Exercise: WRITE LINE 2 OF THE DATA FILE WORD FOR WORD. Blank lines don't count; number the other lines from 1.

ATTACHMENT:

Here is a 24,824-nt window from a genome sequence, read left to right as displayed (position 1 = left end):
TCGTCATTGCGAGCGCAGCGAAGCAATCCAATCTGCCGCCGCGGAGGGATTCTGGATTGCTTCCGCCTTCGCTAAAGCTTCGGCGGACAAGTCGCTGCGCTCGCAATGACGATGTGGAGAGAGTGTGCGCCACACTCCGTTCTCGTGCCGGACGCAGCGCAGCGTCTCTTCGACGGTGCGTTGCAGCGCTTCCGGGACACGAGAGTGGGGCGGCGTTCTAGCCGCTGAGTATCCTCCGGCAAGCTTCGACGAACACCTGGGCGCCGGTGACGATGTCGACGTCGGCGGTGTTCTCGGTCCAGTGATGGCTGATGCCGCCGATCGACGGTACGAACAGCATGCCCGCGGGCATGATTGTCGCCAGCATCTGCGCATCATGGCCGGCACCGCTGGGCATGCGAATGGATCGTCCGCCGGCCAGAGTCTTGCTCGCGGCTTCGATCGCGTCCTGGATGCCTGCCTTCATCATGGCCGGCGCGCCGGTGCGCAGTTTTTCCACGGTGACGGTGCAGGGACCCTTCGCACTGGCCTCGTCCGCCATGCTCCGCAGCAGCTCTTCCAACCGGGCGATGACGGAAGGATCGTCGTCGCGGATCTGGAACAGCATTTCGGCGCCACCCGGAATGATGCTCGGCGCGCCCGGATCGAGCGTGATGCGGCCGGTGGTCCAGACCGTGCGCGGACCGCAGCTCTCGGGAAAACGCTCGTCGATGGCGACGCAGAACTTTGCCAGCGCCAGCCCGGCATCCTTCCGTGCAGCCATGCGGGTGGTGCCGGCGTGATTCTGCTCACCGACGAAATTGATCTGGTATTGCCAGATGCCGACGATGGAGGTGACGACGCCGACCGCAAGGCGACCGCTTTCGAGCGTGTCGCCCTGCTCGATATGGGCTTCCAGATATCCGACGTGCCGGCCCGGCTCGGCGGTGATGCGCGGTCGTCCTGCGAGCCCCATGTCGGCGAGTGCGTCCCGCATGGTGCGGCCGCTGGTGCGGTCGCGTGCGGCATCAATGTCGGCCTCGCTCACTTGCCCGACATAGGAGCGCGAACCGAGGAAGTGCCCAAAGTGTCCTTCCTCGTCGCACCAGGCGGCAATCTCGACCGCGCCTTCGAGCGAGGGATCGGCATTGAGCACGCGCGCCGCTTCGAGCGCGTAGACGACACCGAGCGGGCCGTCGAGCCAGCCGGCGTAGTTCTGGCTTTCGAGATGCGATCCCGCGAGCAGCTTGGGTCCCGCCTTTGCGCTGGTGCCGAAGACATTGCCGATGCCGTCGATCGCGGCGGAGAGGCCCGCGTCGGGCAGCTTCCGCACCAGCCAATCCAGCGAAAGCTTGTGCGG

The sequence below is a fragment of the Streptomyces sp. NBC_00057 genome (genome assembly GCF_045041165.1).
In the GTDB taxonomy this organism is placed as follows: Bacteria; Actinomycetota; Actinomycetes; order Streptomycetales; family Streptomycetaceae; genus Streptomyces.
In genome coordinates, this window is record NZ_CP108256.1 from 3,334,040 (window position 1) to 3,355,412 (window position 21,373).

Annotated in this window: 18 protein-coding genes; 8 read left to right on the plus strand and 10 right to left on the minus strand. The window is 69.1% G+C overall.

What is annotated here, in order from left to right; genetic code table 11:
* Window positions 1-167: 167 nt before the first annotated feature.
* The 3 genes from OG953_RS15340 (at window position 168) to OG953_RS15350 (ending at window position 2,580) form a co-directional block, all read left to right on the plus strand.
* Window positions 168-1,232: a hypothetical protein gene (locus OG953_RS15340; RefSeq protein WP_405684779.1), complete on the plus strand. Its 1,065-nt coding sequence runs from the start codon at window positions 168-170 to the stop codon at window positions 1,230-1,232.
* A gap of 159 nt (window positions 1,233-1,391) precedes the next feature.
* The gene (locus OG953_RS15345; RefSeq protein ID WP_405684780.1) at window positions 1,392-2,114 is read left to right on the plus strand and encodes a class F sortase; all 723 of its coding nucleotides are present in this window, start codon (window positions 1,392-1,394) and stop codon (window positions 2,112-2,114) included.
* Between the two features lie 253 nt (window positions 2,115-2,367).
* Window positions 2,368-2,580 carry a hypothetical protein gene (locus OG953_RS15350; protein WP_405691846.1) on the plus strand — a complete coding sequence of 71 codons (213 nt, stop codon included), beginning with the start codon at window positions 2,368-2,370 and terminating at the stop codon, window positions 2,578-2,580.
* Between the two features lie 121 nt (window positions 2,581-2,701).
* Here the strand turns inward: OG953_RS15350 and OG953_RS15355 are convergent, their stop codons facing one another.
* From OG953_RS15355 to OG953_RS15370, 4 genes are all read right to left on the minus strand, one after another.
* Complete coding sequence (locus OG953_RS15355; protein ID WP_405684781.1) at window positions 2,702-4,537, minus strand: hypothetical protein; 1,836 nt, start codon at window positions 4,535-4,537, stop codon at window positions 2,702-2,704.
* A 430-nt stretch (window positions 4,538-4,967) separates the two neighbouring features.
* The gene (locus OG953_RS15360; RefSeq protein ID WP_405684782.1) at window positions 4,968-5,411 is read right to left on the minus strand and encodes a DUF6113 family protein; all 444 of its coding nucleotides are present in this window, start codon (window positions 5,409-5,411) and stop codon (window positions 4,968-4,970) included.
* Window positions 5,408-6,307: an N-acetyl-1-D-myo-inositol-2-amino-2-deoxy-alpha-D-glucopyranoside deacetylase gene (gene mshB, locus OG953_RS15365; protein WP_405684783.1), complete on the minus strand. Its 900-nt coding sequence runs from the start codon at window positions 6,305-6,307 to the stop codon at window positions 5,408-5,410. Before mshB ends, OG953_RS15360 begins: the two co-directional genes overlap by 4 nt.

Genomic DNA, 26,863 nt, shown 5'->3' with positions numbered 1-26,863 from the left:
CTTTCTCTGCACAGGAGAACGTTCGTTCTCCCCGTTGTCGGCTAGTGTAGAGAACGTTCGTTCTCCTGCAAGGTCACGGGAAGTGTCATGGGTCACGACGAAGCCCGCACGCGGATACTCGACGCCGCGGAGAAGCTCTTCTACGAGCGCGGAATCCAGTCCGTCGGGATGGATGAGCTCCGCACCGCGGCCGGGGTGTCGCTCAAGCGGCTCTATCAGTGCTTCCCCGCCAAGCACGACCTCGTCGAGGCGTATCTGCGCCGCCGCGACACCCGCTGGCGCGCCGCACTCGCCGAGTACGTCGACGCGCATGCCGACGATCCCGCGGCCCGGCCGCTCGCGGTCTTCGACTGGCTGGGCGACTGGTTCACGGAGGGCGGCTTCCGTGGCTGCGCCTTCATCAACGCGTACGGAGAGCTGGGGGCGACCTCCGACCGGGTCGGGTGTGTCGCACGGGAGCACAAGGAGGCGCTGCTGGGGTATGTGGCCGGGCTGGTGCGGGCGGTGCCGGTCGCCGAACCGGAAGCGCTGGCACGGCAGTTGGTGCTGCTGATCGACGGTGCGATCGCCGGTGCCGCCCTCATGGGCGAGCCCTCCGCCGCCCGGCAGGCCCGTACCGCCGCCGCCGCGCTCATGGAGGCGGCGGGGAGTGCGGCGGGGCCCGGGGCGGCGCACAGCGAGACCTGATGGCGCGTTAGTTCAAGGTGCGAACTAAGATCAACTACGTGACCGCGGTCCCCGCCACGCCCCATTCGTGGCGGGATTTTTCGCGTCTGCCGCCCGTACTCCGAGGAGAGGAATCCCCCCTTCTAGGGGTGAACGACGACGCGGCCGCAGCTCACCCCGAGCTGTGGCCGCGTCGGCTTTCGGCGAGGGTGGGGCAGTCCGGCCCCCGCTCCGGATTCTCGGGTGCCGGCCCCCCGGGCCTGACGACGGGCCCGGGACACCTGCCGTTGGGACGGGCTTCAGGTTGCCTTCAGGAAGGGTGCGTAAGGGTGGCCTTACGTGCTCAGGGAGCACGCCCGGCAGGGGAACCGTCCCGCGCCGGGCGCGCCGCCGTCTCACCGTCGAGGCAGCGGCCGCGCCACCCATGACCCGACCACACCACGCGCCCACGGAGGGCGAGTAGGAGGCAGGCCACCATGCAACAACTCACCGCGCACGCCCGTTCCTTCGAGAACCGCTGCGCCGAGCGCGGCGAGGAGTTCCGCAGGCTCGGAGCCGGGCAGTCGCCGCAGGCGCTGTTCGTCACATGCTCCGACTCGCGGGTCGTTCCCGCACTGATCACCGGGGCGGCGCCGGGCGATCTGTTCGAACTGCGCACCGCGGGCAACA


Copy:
TCGTCATTGCGAGCGCAGCGAAGCAATCCAATCTGCCGCCGCGGAGGGATTCTGGATTGCTTCCGCCTTCGCTAAAGCTTCGGCGGACAAGTCGCTGCGCTCGCAATGACGATGTGGAGAGAGTGTGCGCCACACTCCGTTCTCGTGCCGGACGCAGCGCAGCGTCTCTTCGACGGTGCGTTGCAGCGCTTCCGGGACACGAGAGTGGGGCGGCGTTCTAGCCGCTGAGTATCCTCCGGCAAGCTTCGACGAACACCTGGGCGCCGGTGACGATGTCGACGTCGGCGGTGTTCTCGGTCCAGTGATGGCTGATGCCGCCGATCGACGGTACGAACAGCATGCCCGCGGGCATGATTGTCGCCAGCATCTGCGCATCATGGCCGGCACCGCTGGGCATGCGAATGGATCGTCCGCCGGCCAGAGTCTTGCTCGCGGCTTCGATCGCGTCCTGGATGCCTGCCTTCATCATGGCCGGCGCGCCGGTGCGCAGTTTTTCCACGGTGACGGTGCAGGGACCCTTCGCACTGGCCTCGTCCGCCATGCTCCGCAGCAGCTCTTCCAACCGGGCGATGACGGAAGGATCGTCGTCGCGGATCTGGAACAGCATTTCGGCGCCACCCGGAATGATGCTCGGCGCGCCCGGATCGAGCGTGATGCGGCCGGTGGTCCAGACCGTGCGCGGACCGCAGCTCTCGGGAAAACGCTCGTCGATGGCGACGCAGAACTTTGCCAGCGCCAGCCCGGCATCCTTCCGTGCAGCCATGCGGGTGGTGCCGGCGTGATTCTGCTCACCGACGAAATTGATCTGGTATTGCCAGATGCCGACGATGGAGGTGACGACGCCGACCGCAAGGCGACCGCTTTCGAGCGTGTCGCCCTGCTCGATATGGGCTTCCAGATATCCGACGTGCCGGCCCGGCTCGGCGGTGATGCGCGGTCGTCCTGCGAGCCCCATGTCGGCGAGTGCGTCCCGCATGGTGCGGCCGCTGGTGCGGTCGCGTGCGGCATCAATGTCGGCCTCGCTCACTTGCCCGACATAGGAGCGCGAACCGAGGAAGTGCCCAAAGTGTCCTTCCTCGTCGCACCAGGCGGCAATCTCGACCGCGCCTTCGAGCGAGGGATCGGCATTGAGCACGCGCGCCGCTTCGAGCGCGTAGACGACACCGAGCGGGCCGTCGAGCCAGCCGGCGTAGTTCTGGCTTTCGAGATGCGATCCCGCGAGCAGCTTGGGTCCCGCCTTTGCGCTGGTGCCGAAGACATTGCCGATGCCGTCGATCGCGGCGGAGAGGCCCGCGTCGGGCAGCTTCCGCACCAGCCAATCCAGCGAAAGCTTGTGCGG